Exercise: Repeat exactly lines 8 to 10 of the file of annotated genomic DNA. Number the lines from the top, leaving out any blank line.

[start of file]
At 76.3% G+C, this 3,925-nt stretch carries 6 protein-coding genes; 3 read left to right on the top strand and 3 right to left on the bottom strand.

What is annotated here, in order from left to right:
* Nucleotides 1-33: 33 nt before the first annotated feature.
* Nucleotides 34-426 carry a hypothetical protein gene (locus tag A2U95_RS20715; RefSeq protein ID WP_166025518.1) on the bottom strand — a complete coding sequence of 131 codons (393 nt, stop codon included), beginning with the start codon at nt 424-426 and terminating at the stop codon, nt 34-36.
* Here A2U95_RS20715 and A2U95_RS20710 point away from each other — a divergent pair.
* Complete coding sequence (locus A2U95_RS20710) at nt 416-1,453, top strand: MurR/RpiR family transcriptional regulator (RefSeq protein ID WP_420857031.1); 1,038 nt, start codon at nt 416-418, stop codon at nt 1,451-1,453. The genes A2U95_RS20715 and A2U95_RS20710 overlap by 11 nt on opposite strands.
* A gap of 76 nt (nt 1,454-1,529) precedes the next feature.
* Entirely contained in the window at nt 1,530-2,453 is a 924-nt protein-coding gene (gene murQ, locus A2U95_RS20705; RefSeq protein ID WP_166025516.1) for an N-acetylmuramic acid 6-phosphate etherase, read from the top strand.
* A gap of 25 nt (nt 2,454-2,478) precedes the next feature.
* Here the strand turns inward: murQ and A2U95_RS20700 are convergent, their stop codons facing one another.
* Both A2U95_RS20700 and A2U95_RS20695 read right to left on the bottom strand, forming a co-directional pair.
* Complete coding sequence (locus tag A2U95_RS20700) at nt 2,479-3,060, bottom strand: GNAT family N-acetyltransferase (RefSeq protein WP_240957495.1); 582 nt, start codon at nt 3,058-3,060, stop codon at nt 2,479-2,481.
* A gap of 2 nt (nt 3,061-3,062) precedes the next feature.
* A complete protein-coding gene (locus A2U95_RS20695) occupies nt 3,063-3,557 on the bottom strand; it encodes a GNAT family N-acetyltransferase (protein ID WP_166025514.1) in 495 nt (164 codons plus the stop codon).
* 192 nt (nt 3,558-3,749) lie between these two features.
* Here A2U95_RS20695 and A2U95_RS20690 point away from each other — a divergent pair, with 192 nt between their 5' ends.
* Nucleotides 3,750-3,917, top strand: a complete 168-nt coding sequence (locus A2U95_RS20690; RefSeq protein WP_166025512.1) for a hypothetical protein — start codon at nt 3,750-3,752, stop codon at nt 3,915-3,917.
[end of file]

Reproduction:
* Entirely contained in the window at nt 1,530-2,453 is a 924-nt protein-coding gene (gene murQ, locus A2U95_RS20705; RefSeq protein ID WP_166025516.1) for an N-acetylmuramic acid 6-phosphate etherase, read from the top strand.
* A gap of 25 nt (nt 2,454-2,478) precedes the next feature.
* Here the strand turns inward: murQ and A2U95_RS20700 are convergent, their stop codons facing one another.